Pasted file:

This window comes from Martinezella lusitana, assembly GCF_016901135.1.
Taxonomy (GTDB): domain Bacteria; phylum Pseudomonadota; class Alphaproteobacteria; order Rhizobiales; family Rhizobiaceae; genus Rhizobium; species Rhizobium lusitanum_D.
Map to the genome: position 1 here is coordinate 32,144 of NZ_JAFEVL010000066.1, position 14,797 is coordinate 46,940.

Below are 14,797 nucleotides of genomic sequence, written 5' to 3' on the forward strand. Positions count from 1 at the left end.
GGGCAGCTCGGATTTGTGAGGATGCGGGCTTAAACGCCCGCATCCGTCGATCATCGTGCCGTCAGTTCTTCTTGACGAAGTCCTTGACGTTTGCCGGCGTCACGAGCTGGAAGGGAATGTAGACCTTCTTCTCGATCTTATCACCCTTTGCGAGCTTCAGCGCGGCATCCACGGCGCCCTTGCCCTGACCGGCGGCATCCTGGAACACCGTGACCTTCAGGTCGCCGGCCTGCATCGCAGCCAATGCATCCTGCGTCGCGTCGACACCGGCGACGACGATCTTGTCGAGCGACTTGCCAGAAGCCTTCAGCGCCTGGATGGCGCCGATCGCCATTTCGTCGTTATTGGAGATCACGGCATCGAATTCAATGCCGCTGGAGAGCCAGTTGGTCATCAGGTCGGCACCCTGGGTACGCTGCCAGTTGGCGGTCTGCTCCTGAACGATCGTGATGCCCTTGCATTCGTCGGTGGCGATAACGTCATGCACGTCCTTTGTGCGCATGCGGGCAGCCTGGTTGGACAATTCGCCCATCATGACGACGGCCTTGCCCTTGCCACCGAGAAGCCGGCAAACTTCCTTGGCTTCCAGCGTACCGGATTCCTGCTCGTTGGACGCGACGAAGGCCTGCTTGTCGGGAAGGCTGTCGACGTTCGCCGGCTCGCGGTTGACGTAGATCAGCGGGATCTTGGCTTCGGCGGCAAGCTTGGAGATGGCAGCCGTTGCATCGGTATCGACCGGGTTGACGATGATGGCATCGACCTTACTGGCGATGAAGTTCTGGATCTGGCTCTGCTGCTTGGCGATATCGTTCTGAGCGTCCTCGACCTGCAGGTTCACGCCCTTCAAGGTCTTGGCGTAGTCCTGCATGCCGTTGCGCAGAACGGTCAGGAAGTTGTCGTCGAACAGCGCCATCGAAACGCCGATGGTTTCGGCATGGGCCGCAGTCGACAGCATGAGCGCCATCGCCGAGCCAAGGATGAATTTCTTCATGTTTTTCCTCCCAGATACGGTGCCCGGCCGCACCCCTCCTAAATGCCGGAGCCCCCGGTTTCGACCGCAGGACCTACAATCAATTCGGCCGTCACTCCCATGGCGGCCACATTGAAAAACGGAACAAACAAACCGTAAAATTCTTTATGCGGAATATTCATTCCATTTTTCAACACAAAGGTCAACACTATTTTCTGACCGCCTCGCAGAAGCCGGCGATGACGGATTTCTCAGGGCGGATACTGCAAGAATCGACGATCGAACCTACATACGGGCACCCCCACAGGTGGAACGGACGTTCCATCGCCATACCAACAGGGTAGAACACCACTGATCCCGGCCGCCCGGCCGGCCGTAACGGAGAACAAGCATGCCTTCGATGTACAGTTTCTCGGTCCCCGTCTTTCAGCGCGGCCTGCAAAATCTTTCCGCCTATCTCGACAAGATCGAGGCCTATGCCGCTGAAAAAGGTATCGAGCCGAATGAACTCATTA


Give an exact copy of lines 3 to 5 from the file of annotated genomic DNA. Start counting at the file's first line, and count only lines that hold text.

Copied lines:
Map to the genome: position 1 here is coordinate 32,144 of NZ_JAFEVL010000066.1, position 14,797 is coordinate 46,940.

Below are 14,797 nucleotides of genomic sequence, written 5' to 3' on the forward strand. Positions count from 1 at the left end.
GGGCAGCTCGGATTTGTGAGGATGCGGGCTTAAACGCCCGCATCCGTCGATCATCGTGCCGTCAGTTCTTCTTGACGAAGTCCTTGACGTTTGCCGGCGTCACGAGCTGGAAGGGAATGTAGACCTTCTTCTCGATCTTATCACCCTTTGCGAGCTTCAGCGCGGCATCCACGGCGCCCTTGCCCTGACCGGCGGCATCCTGGAACACCGTGACCTTCAGGTCGCCGGCCTGCATCGCAGCCAATGCATCCTGCGTCGCGTCGACACCGGCGACGACGATCTTGTCGAGCGACTTGCCAGAAGCCTTCAGCGCCTGGATGGCGCCGATCGCCATTTCGTCGTTATTGGAGATCACGGCATCGAATTCAATGCCGCTGGAGAGCCAGTTGGTCATCAGGTCGGCACCCTGGGTACGCTGCCAGTTGGCGGTCTGCTCCTGAACGATCGTGATGCCCTTGCATTCGTCGGTGGCGATAACGTCATGCACGTCCTTTGTGCGCATGCGGGCAGCCTGGTTGGACAATTCGCCCATCATGACGACGGCCTTGCCCTTGCCACCGAGAAGCCGGCAAACTTCCTTGGCTTCCAGCGTACCGGATTCCTGCTCGTTGGACGCGACGAAGGCCTGCTTGTCGGGAAGGCTGTCGACGTTCGCCGGCTCGCGGTTGACGTAGATCAGCGGGATCTTGGCTTCGGCGGCAAGCTTGGAGATGGCAGCCGTTGCATCGGTATCGACCGGGTTGACGATGATGGCATCGACCTTACTGGCGATGAAGTTCTGGATCTGGCTCTGCTGCTTGGCGATATCGTTCTGAGCGTCCTCGACCTGCAGGTTCACGCCCTTCAAGGTCTTGGCGTAGTCCTGCATGCCGTTGCGCAGAACGGTCAGGAAGTTGTCGTCGAACAGCGCCATCGAAACGCCGATGGTTTCGGCATGGGCCGCAGTCGACAGCATGAGCGCCATCGCCGAGCCAAGGATGAATTTCTTCATGTTTTTCCTCCCAGATACGGTGCCCGGCCGCACCCCTCCTAAATGCCGGAGCCCCCGGTTTCGACCGCAGGACCTACAATCAATTCGGCCGTCACTCCCATGGCGGCCACATTGAAAAACGGAACAAACAAACCGTAAAATTCTTTATGCGGAATATTCATTCCATTTTTCAACACAAAGGTCAACACTATTTTCTGACCGCCTCGCAGAAGCCGGCGATGACGGATTTCTCAGGGCGGATACTGCAAGAATCGACGATCGAACCTACATACGGGCACCCCCACAGGTGGAACGGACGTTCCATCGCCATACCAACAGGGTAGAACACCACTGATCCCGGCCGCCCGGCCGGCCGTAACGGAGAACAAGCATGCCTTCGATGTACAGTTTCTCGGTCCCCGTCTTTCAGCGCGGCCTGCAAAATCTTTCCGCCTATCTCGACAAGATCGAGGCCTATGCCGCTGAAAAAGGTATCGAGCCGAATGAACTCATTA